The West Virginia Division of Culture and History’s 20th Appalachian String Band Music Festival will be held July 29 - Aug. 2, at Camp Washington-Carver in Clifftop, Fayette County. The popular annual festival draws thousands of string band musicians and fans from across the country and around the world for its contests, concerts, dancing and workshops.
Music contests include banjo and fiddle on Thursday, July 30, neo-traditional string band on Friday, July 31, and traditional string band on Saturday, Aug. 1. The top five winners in each category will receive prizes ranging from $100 to $700 for bands, and $50 to $400 for fiddle and banjo. Senior (age 60 and over) and youth (age 15 and under) categories in fiddle and banjo also are available, with the top three winners in each category receiving awards.
In addition, the festival presents an old-time dance contest on Saturday, Aug. 1, which emphasizes the flatfoot style, and awards three prizes ranging from $25 to $75 in four age categories.
Workshops, which include beginning flatfoot dancing, beginning square dancing and gospel singing, are included with festival admission. Nightly square dances in the Great Chestnut Lodge and outdoor concerts on Thursday, Friday and Saturday evening are additional festival attractions. Highlights for children and families include arts and crafts, storytelling, bingo, making baskets and split-bottom woven stools, Allegheny Echoes’ Please Touch the Instruments, slow jams, cowboy fun, Three Rivers Avian Center demonstrations, daily yoga sessions and more. Craft, food and instrument vendors will be set up on the grounds and in the Great Chestnut Lodge. In addition, there will be three masters showcases featuring prominent old-time musicians.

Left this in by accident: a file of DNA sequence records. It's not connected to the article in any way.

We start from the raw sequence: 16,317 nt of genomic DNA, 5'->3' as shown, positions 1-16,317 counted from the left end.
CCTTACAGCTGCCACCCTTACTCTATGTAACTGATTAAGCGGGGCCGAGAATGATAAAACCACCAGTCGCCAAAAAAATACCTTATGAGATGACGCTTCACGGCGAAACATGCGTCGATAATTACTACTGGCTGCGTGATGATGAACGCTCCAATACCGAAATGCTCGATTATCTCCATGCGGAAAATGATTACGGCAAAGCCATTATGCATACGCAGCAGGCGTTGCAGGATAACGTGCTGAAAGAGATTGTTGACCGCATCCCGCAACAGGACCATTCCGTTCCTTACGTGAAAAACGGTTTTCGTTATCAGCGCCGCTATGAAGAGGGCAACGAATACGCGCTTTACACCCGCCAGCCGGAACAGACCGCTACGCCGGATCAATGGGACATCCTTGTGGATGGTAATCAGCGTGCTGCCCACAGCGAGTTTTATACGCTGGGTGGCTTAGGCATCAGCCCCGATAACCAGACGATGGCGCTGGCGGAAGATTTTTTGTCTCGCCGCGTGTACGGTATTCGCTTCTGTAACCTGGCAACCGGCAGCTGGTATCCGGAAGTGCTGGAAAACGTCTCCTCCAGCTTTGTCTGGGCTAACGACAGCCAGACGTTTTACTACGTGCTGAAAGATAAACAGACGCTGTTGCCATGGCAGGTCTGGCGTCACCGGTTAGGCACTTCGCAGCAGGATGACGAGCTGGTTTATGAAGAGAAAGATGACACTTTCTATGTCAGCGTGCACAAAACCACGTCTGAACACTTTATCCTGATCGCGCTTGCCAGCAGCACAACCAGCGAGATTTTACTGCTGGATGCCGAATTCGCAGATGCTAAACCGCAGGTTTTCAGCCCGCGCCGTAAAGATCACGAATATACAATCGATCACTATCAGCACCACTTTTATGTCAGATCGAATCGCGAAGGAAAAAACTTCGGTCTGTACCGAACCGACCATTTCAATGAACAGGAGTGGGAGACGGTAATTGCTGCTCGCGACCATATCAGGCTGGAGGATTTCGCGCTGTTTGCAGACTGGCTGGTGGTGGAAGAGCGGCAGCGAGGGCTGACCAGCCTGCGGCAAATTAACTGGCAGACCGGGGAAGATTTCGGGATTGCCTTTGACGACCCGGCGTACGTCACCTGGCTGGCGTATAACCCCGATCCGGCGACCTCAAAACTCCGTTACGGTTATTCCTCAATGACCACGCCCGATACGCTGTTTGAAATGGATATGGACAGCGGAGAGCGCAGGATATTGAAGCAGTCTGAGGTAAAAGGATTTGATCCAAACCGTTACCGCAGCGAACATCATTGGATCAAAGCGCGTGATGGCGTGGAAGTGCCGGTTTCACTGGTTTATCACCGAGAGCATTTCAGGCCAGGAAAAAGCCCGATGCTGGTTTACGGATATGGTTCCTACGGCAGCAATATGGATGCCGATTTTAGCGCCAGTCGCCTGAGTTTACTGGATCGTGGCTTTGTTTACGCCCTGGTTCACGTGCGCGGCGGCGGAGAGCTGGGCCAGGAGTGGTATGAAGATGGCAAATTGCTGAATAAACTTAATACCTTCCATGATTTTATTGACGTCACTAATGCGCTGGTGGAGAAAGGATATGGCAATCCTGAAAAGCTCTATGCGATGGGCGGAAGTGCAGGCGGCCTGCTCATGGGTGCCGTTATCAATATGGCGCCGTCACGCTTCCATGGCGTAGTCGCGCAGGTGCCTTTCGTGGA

The neo-traditional band contest also will award ribbons for the best new original composition for both a tune and a song. The ribbons will be given based upon the composition’s mastery of the old-time aesthetic, artistic merit, originality and innovation.
Daily admission is $15 for adults and $10 for seniors (age 60 and over) and youth (ages 6 - 17). Children aged five and under may attend the festival for free. Rough camping for the five-day festival is available on a first-come, first-served basis for $45 for adults, $40 for seniors and youth, $90 per family (two adults and any number of children under the age of 18), and $80 per senior family. The rough camping rate and daily admission fee includes admission to all activities.
A beautiful retreat listed in the National Register of Historic Places and operated by the West Virginia Division of Culture and History, Camp Washington-Carver serves as the state’s mountain cultural arts center. The facility nurtures the cultural heritage embodied in the site since its dedication in 1942 as a 4-H and agricultural extension camp for West Virginia’s African Americans. The camp is located in Fayette County adjacent to Babcock State Park, just off Route 60 (Midland Trail) on Route 41 South.
For more information about the Appalachian String Band Music Festival and a complete schedule of events, call the Division at (304) 558-0220, or visit the Division’s Web site at www.wvculture.org/stringband/index.html. Camp Washington-Carver can be reached at (304) 438-3005 after July 20.
The West Virginia Division of Culture and History, an agency of the West Virginia Department of Education and the Arts, brings together the state’s past, present and future through programs and services in the areas of archives and history, the arts, historic preservation and museums. Its administrative offices are located at the Culture Center in the State Capitol Complex in Charleston, which also houses the state archives and state museum. The Culture Center is West Virginia’s official showcase for the arts. The agency also operates a network of museums and historic sites across the state. For more information about the Division’s programs, visit www.wvculture.org. The Division of Culture and History is an Equal Opportunity/Affirmative Action Employer.
- 30 -